So, we want to open our hearts to you and let’s talk about finding common ground, let’s see where we can take this country in the next 150 years. Let’s see where it will be, even 50 years from now. I won’t see that because I’m 69. But we’re not going to see the change in a decade, change will not happen through policy, it will not happen through law only, change will have to happen on two fronts: change in the supreme law, the constitution of the country, making sure that we are part of that house, that our rights are enshrined and protected, guaranteed in the supreme law of the country. And the second way, of course, is in relationships, one on one, friendships, people like yourself, a professor [speaking to an academic in the audience] who sees the light, educating others, becoming part of this new vision of the country. So that in 50 years from now, my grandson can say to you — because of the way the country has changed in the past 50 years he’ll say — I think I can speak for my grandfather Ovide Mercredi, I think he would say that things are on the table, because then our sovereignty as a people would be recognized, our economy would have improved, our housing conditions would have been dealt with, the suicide rate is down to the bare minimum, there are no missing or murdered women; we have a governance [system] that is best in the world, nationally, provincially, and also First Nations; a perfect country. That, to me, would be the identity worth building because then you would belong and I would belong.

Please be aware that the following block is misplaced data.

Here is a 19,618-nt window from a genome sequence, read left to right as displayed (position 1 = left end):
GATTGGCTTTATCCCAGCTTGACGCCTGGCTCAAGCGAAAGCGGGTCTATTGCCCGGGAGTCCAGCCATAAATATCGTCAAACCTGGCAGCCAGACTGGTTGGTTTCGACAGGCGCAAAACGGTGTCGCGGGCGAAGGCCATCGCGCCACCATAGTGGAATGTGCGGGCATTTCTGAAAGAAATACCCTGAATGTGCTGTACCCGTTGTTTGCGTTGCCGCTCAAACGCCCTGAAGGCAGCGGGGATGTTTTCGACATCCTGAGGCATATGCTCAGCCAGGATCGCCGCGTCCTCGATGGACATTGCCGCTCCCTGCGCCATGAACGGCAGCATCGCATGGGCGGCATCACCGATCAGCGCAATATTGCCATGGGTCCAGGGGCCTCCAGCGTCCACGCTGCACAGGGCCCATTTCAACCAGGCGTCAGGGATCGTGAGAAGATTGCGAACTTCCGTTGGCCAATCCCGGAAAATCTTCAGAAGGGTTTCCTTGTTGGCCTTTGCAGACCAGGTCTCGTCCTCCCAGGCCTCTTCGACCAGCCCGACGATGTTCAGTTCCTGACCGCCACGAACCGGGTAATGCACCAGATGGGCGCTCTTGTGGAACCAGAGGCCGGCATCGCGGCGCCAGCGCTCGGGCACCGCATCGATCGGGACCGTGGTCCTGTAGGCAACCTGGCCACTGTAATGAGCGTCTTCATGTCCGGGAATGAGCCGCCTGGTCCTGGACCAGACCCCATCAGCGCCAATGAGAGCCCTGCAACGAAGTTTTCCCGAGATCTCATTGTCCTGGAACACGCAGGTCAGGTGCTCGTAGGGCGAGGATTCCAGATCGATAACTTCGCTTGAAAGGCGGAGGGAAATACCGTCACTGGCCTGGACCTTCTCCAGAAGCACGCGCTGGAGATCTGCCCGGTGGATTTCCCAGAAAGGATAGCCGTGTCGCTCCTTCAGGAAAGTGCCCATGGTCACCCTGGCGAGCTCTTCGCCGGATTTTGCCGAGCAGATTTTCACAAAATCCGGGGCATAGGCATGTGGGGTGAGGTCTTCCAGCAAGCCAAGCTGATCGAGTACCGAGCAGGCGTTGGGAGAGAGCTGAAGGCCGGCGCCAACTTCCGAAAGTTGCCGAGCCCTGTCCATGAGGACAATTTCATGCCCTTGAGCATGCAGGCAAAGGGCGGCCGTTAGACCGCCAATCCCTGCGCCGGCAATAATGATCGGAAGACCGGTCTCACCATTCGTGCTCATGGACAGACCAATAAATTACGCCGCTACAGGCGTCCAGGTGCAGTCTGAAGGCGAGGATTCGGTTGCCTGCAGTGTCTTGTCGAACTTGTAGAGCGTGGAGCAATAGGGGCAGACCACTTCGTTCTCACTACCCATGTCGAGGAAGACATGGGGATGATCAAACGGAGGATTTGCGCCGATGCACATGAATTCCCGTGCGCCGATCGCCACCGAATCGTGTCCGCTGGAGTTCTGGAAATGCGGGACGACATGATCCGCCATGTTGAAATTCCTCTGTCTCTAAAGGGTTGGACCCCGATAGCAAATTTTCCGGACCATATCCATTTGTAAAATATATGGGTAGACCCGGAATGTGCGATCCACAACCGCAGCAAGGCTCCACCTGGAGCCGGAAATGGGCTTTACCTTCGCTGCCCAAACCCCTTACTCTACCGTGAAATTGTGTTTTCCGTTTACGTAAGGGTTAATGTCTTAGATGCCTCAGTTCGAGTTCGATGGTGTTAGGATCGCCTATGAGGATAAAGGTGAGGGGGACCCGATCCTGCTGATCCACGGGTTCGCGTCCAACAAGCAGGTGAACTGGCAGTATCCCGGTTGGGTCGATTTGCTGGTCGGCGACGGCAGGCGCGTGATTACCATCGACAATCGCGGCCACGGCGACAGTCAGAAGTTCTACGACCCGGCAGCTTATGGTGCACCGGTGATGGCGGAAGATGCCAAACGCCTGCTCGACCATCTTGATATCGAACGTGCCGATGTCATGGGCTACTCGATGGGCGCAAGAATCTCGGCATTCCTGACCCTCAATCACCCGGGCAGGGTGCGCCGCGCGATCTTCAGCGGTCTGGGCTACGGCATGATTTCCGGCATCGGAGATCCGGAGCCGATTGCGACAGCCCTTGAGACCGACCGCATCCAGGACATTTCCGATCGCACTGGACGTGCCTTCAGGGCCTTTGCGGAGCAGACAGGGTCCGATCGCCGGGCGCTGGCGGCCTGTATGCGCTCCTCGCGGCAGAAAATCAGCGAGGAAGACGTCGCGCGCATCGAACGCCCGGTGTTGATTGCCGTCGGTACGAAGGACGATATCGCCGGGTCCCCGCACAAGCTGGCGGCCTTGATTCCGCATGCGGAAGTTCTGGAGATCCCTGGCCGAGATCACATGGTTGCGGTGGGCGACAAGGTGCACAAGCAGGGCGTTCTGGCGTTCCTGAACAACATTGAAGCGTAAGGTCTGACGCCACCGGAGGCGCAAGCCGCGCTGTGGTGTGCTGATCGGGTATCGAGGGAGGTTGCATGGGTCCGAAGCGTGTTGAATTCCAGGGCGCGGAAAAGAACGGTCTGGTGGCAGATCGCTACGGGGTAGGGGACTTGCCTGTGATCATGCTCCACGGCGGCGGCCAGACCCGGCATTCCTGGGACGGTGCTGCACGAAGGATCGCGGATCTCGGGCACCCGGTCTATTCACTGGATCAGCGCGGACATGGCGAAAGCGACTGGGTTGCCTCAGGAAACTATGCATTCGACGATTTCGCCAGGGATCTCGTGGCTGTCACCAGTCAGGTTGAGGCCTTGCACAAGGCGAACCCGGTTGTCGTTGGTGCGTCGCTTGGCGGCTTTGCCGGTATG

I was raised by a culture that still depended on the land, not just for livelihood but for food. The earth provided for us and we really didn’t depend on store bought goods. We had some, like for example tea, salt, sugar, flour, but beyond those ingredients the rest was from the land. That’s where my soul is. And that is where the soul of my people is. And our recovery means that these young people need to get back to that land too because what’s happened is this: You know about the other society so well, better than ourselves because you have studied them, and you know a little about our own people but not enough. That’s our job as leaders … to make that happen, so [young people] can learn how to hunt, fish, how to pray on the land, how to make nature heal, and how to smile and laugh on the land. It comes so naturally. Ideally, we should be sitting in a circle and there should be a fire in the middle and I shouldn’t be talking and we should be conversing … We would be healing our spirits. Not just our voices. So the young people would know to be trained and qualified, like I am, to find their identity. I will stop there.


Ovide Mercredi, a member of the Misipawistik Cree Nation and former National Chief of the Assembly of First Nations spoke at the 2015 Gwich’in Tribal Council Post-Secondary Academic Conference Series,  March 23-27, 2015, Memorial University, St. John’s, Newfoundland.

This transcription of his recorded remarks was prepared by Sheena Kennedy Dalseg and Patrick Tomlinson with Mr. Mercredi’s permission. The text has been edited for length and clarity.

Photo credit: Gwich’in Tribal Council.